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FPL welcomes a new generation of energy professionals

“This is a great day because FPL is creating jobs today,” said Jose Farinos, Dean of Advanced Technology at Indian River State College in Fort Pierce.  “Thanks to this partnership between IRSC and FPL, I’m proud to say that this is one of the best days for me, the day we see our graduates actually move from academia to the real world.”

Last month, 23 highly-skilled graduates of the Power Plant Technology Institute received hard hats and officially became employees of Florida Power & Light Company.  The innovative training program is the first step for these students in their quest for a career in the energy sector.  

“I always wanted a job where I could work with my hands and continuously learn new things,” said 19 year-old graduate Casey Kraus.  “With the Power Plant Technology Program you combine two years of education with on-the-job training as apprentices after you graduate.  Then, once you receive your journeyman's card, you continue to learn the rest of your career.”   

The partnership with FPL, IRSC and the International Brotherhood of Electrical Workers, helps address a critical need for nuclear power plant and substation technicians.  With grants from the Nuclear Regulatory Commission, Department of Energy and National Science Foundation, the program supports workforce development and addresses the growing need for individuals trained in the latest energy technologies.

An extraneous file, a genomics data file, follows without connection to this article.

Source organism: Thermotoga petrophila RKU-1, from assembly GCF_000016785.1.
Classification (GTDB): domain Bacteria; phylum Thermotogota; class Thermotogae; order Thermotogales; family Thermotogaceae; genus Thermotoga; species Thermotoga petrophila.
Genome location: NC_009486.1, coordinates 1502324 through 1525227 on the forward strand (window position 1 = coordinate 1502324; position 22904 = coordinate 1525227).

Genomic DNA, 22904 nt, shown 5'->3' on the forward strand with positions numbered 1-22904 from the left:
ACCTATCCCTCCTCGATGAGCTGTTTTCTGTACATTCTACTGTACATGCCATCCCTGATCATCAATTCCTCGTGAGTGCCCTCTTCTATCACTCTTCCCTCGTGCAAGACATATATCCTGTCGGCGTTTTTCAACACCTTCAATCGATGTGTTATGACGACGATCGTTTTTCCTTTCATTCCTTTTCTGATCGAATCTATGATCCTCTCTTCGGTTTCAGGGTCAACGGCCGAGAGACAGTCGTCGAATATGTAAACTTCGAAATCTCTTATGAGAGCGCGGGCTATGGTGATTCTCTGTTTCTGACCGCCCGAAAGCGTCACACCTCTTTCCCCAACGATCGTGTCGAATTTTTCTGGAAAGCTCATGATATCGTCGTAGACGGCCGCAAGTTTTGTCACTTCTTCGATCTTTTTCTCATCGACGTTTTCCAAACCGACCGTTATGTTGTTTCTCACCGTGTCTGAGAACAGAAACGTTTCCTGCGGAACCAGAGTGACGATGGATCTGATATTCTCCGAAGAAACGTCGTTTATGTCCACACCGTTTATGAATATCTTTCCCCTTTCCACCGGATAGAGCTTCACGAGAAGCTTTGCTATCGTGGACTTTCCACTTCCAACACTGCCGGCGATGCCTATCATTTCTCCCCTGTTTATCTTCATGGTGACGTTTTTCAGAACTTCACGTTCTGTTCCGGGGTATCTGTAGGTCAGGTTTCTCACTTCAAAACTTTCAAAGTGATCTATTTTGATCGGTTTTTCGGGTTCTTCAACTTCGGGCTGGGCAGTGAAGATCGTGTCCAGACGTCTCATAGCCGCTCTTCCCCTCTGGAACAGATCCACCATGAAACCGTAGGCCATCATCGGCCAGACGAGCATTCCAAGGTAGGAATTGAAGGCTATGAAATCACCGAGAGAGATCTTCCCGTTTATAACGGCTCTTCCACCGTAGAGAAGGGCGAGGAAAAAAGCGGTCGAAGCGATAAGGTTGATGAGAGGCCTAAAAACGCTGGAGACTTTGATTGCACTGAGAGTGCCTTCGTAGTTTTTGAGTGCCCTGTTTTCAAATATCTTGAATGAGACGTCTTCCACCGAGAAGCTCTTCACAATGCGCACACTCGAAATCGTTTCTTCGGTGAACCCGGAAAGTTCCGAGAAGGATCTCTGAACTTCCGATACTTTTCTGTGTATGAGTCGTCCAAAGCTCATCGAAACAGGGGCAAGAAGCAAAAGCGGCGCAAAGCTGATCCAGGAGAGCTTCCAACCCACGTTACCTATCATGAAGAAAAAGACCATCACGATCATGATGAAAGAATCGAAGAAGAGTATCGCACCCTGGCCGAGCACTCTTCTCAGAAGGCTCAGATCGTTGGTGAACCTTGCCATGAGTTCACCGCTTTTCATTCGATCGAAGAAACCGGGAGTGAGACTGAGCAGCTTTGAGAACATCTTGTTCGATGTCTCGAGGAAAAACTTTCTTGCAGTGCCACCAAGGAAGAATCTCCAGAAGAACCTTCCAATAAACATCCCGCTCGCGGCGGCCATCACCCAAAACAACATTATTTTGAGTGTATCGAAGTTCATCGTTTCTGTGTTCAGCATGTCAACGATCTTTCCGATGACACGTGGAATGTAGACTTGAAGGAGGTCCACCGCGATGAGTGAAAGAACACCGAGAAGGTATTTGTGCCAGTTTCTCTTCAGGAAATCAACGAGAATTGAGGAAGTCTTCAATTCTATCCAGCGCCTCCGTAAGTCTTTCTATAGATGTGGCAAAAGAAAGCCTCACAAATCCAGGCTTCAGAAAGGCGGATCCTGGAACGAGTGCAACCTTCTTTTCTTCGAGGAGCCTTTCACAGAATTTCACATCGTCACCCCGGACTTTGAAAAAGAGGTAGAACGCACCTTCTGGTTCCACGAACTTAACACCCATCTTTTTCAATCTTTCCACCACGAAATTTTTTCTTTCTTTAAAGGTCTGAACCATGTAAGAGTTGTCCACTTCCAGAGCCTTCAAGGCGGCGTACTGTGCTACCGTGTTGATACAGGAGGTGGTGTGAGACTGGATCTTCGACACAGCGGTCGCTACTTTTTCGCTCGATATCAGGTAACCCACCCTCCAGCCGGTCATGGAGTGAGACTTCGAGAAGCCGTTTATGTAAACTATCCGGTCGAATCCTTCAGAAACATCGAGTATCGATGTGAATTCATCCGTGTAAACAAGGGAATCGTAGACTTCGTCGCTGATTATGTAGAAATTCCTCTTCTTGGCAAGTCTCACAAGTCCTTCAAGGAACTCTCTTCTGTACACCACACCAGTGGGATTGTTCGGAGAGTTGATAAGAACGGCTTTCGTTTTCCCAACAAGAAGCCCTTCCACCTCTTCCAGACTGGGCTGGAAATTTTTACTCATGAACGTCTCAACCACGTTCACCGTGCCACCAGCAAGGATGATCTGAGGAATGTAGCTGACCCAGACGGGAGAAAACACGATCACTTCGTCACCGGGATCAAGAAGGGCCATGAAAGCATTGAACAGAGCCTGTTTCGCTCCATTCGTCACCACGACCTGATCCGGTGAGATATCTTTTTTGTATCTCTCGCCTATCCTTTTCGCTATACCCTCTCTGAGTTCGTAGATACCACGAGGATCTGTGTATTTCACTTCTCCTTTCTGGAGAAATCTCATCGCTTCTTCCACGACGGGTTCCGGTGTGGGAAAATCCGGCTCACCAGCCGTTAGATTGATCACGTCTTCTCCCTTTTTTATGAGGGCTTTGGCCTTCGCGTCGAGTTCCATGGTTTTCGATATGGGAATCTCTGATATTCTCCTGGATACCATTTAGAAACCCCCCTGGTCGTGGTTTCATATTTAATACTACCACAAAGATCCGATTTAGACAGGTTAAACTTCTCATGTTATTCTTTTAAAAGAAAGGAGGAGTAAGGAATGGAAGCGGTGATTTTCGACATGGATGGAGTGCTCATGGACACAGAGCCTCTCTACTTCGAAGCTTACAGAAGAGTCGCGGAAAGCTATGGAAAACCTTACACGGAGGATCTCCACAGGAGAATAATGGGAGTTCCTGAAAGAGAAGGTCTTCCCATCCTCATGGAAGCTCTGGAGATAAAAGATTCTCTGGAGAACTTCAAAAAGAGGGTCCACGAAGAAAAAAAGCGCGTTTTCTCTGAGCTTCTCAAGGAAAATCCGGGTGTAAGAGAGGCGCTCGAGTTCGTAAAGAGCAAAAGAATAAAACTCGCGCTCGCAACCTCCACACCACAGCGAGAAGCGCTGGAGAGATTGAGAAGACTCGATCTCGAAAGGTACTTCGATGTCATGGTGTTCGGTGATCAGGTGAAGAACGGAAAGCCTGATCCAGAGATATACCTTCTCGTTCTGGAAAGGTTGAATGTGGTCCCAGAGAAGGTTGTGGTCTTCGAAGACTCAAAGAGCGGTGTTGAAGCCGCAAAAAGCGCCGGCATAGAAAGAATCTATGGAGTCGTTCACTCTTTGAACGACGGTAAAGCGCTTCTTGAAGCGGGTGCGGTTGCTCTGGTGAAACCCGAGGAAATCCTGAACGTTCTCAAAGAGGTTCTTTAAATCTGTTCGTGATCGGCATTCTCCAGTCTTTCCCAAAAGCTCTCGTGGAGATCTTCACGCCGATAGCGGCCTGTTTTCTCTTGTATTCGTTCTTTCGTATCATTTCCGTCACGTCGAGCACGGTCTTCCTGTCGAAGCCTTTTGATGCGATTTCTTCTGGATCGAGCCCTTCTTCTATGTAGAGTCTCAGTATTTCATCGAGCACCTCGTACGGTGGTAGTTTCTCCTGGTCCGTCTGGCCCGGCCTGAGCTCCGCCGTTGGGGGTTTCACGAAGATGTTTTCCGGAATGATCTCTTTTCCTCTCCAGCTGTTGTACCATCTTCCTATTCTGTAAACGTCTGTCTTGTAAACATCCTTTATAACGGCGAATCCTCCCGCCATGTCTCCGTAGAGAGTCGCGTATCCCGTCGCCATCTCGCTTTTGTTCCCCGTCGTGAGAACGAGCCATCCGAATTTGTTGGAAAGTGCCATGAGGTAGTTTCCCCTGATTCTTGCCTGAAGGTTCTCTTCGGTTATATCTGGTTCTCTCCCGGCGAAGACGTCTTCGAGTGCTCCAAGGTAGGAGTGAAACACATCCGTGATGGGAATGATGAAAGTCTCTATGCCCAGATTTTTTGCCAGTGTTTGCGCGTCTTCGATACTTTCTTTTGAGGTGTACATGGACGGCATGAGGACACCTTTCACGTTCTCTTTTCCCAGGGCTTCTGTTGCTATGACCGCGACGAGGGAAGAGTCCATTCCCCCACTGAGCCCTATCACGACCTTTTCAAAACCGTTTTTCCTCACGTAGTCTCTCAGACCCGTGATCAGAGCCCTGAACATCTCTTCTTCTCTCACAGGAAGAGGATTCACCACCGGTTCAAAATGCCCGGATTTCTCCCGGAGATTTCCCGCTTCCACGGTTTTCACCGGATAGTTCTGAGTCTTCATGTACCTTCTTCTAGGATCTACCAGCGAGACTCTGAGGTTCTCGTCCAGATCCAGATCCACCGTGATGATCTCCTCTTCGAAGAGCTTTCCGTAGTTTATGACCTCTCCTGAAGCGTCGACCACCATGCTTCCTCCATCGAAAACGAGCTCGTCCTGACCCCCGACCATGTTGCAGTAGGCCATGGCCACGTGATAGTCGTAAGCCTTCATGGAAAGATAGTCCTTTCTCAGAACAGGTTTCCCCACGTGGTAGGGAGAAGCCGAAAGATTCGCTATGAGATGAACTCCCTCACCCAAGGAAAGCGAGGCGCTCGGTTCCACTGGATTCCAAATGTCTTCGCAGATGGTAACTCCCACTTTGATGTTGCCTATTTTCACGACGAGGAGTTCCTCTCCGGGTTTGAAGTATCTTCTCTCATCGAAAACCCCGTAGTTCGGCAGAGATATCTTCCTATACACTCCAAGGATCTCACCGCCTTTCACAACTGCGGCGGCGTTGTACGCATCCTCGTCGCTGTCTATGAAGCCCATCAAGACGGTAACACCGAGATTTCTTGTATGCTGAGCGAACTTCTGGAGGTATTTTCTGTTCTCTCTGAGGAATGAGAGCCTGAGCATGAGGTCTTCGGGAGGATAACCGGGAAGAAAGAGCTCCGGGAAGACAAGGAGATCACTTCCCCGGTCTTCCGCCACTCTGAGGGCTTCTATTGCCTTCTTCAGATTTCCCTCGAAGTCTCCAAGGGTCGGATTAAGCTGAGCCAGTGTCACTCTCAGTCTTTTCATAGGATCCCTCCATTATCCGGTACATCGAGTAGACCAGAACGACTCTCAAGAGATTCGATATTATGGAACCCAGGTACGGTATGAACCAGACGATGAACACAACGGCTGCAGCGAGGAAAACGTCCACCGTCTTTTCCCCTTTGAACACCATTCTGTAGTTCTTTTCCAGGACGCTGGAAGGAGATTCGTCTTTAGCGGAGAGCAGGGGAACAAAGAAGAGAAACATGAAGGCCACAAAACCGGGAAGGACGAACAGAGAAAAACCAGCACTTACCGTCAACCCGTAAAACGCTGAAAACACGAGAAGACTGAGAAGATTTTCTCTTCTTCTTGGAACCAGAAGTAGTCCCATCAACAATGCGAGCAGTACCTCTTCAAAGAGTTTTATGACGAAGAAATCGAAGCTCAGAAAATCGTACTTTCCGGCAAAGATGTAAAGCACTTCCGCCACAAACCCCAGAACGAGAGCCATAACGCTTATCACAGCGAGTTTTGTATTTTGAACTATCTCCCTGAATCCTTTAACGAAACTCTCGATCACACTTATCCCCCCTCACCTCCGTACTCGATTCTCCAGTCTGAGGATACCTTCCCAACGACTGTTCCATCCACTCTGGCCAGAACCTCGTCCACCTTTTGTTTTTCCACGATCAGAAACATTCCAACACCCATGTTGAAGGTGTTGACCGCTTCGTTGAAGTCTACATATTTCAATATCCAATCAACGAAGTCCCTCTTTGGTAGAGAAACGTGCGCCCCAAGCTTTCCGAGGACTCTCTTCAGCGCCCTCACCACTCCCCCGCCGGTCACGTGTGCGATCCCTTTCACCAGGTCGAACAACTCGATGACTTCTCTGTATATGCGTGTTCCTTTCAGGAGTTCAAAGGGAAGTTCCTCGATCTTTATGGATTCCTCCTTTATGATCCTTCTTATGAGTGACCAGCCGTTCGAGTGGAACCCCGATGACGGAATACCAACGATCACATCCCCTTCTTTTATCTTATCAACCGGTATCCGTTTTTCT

“One third of our workforce is retirement eligible,” said Bob Hughes, FPL St. Lucie Nuclear Plant General Manager.  “This unique program allows us to train students while also building our workforce for the future.”

“I love that they are committed to hiring and training local people like myself,” said Kraus, a resident of Stuart, Florida.  “I would not be where I am today without FPL's partnership with IRSC.  I have learned so much through the program and made so many new friends and acquaintances over the last two years.  I would recommend this program to anyone looking for a long and promising career.”

Students in the program choose to major in one of five areas: instrumentation and controls, electrical maintenance, mechanical maintenance, radiological protection, and the new specialization in transmission and substation. Since the program's inception five years ago, 99 graduates have been hired by FPL. 

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